NATION & WORLD

Compiled by MARLENA IDROBO ’16

Nation and World Columnist

NATION

Obama administration says HealthCare.gov should run smoothly for most users

A report by the Department of Health and Human Services on Sunday said that HealthCare.gov “will work smoothly for the vast majority of users.” In the past couple of months, developers have made hundreds of adjustments to the federal health exchange website, which launched on Oct. 1 as part of the rollout of President Obama’s 2010 Affordable Care Act. One of the greatest problems with the site, according to a document released in late November, is its failure to deliver all or part of some consumer records to participating insurance companies, which has prevented many users from signing up and receiving coverage. Additionally, officials announced a further setback on Dec. 27 and the administration will push back the opening of a health insurance marketplace for small businesses to November 2014. The report released on Sunday stated that the Obama administration had met its goal in repairing the site, which is now expected to work 90 percent of the time, compared with 40 percent in October. Jeffrey Zients, the advisor Obama appointed to repair the site, cited a shortened webpage loading time of less than one second as one of the repair team’s major improvements. Consumers have until Dec. 23 to sign up for coverage that begins on Jan. 1.

Senate votes to limit use of filibuster

On Nov. 21, the Senate voted 52-48 to prohibit the minority party’s use of the filibuster during votes on executive- and judicial-branch presidential nominees. It also voted to allow these nominations to pass with a simple majority rather than a supermajority, or 60 of the 100 total votes. The change does not apply to judicial nominations or actual legislation. The vote occurred in response to Senate Democrats’ frustration over Republican senators’ constant stalling of votes to confirm President Obama’s nominees throughout his two terms. Majority Leader Harry Reid described the decision as “adapting the rules to make the Senate work again” and accused Republicans of blocking nominations to counter the results of the presidential election their party lost.
WORLD

NATO urges Afghanistan’s president to sign pact with U.S. before elections

On Monday, NATO Secretary General Anders Fogh Rasmussen said that if Afghanistan does not sign a bilateral security agreement with the United States, the organization will remove its troops from Afghanistan by the end of 2014. The security pact details plans for U.S. military presence in the country after 2014. If Afghan president Hamid Karzai does not sign the pact before Afghanistan’s presidential election in April, NATO allies will not be able to proceed with their own agreement with Afghanistan on the terms of an extended military presence post-2014, which includes a training mission of 8,000 to 12,000 NATO troops. Karzai said he plans to delay signing the agreement until after the elections in April and added new conditions to the pact that include the release of all prisoners from the American camp at Guantanamo Bay, Cuba.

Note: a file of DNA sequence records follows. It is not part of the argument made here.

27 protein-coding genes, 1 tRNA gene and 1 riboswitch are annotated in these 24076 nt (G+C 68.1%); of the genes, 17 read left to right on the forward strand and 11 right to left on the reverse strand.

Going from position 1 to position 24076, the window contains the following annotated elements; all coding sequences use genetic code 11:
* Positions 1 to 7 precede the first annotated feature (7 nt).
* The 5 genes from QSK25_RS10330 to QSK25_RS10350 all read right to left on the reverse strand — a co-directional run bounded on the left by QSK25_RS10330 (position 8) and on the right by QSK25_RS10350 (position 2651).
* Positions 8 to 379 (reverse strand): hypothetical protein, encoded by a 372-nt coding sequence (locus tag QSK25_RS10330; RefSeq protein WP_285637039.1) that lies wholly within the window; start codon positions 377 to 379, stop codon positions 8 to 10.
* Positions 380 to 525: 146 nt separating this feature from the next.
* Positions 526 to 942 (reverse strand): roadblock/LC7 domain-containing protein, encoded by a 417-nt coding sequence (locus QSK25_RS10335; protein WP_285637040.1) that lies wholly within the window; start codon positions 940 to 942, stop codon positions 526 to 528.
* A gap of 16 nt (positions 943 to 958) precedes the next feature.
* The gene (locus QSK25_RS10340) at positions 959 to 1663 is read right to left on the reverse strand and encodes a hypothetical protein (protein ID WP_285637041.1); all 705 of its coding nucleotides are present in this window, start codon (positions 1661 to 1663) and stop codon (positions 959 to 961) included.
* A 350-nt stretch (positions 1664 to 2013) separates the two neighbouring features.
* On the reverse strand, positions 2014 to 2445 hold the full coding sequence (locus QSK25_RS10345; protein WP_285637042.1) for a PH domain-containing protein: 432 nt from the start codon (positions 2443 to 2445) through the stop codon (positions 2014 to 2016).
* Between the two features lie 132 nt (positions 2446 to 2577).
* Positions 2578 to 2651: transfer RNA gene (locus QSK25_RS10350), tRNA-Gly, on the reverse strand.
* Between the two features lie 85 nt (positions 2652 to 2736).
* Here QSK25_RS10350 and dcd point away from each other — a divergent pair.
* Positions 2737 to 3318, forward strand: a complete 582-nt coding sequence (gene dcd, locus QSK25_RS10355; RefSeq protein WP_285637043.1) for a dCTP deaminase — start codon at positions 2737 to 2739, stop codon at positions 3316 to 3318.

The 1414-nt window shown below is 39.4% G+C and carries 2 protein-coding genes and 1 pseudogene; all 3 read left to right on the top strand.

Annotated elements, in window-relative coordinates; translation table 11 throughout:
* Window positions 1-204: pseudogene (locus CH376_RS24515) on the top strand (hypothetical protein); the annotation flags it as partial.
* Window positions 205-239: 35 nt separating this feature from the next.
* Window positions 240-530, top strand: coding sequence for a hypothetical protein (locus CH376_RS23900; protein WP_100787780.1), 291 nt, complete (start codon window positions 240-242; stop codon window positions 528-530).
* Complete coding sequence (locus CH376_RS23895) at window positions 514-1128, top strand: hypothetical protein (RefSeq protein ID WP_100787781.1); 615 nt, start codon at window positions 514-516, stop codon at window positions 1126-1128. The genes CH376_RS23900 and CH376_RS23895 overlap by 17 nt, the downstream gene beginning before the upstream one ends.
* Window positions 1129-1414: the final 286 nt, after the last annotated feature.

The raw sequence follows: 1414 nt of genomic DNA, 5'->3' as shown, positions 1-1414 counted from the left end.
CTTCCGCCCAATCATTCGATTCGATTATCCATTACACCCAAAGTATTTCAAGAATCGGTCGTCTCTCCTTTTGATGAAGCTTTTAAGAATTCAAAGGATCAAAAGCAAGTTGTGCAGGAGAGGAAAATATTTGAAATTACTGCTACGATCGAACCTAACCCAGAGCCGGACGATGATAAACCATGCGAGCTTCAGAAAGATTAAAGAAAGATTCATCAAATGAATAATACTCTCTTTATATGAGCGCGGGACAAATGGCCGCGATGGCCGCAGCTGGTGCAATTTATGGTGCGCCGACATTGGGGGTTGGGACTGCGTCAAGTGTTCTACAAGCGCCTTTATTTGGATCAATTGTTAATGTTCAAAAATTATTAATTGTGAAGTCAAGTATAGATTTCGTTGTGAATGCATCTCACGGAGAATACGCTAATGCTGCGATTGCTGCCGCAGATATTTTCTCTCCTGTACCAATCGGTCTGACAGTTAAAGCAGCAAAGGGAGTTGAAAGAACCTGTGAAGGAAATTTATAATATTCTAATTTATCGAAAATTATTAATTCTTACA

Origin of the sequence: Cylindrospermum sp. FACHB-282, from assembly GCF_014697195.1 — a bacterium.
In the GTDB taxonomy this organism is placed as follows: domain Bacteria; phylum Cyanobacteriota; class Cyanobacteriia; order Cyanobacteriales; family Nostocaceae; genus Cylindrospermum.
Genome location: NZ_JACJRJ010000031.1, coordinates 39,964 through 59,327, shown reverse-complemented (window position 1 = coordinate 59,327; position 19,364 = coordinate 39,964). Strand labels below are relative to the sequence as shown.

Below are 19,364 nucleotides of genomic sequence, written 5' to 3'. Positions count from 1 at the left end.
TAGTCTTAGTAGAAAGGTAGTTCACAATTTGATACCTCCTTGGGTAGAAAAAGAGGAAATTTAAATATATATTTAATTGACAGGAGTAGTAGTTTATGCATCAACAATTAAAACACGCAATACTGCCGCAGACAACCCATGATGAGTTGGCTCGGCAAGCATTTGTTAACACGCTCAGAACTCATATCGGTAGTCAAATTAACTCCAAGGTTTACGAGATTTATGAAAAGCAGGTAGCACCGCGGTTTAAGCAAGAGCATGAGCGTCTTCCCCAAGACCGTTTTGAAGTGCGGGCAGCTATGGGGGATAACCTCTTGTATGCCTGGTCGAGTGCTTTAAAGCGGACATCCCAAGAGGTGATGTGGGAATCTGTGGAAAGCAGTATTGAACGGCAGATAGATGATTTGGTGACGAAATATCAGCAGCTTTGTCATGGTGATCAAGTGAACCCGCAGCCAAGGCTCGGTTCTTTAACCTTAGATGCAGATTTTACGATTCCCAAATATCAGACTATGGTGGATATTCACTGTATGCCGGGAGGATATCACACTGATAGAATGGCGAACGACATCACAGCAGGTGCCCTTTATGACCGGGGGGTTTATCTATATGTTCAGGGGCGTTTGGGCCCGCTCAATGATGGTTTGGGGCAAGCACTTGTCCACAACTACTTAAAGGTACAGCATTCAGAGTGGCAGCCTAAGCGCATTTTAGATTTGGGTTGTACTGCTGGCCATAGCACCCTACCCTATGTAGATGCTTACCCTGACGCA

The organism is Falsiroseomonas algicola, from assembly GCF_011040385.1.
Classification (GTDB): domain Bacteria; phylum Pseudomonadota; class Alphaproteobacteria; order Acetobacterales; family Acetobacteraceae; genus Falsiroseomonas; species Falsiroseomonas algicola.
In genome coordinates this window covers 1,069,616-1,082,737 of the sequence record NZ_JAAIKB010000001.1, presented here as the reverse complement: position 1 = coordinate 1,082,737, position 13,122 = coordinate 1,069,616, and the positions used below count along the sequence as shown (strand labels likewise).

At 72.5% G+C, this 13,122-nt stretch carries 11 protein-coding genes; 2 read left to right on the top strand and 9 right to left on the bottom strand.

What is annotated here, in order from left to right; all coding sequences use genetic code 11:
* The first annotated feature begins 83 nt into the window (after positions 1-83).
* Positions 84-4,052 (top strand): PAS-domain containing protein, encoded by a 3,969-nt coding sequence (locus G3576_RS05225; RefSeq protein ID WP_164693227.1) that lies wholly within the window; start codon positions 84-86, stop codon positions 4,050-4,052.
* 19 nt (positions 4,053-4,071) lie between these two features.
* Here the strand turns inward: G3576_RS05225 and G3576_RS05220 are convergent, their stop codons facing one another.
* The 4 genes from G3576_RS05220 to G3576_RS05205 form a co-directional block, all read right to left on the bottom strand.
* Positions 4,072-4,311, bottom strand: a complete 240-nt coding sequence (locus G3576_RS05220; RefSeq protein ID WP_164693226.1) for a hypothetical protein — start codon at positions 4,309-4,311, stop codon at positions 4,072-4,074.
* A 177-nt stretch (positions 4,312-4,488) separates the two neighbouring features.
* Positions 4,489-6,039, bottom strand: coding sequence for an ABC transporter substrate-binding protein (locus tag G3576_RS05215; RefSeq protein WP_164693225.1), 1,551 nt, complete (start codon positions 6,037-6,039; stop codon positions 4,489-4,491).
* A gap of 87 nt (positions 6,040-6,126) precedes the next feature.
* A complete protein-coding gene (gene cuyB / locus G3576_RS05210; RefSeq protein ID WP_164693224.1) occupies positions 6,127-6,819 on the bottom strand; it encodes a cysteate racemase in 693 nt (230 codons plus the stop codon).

China adopts less threatening tone over enforcement of air defense zone 

On Nov. 28, China began enforcing its new air defense zone over disputed islands in the East China Sea by sending fighter jets to patrol the area. The zone overlaps a similar one declared by Japan 40 years ago, and South Korea also holds territorial claims over some of the islands. China previously said that it could take military action against noncommercial aircraft entering the zone without advance notification, but clarified its position after South Korea, Japan,and the United States all sent military aircraft into the zone without encountering resistance. On Nov. 27 and 28, spokespeople from the Chinese Foreign Ministry and the People’s Liberation Army said that they would decide on a case-by-case basis the type of action China would take if aircraft entered the zone, and stressed that military action would not ensue immediately.

Marlena Idrobo ’16 is majoring in Latin American Studies. Besides writing, she enjoys dancing, eating Mexican food, and visiting Boston’s art museums.

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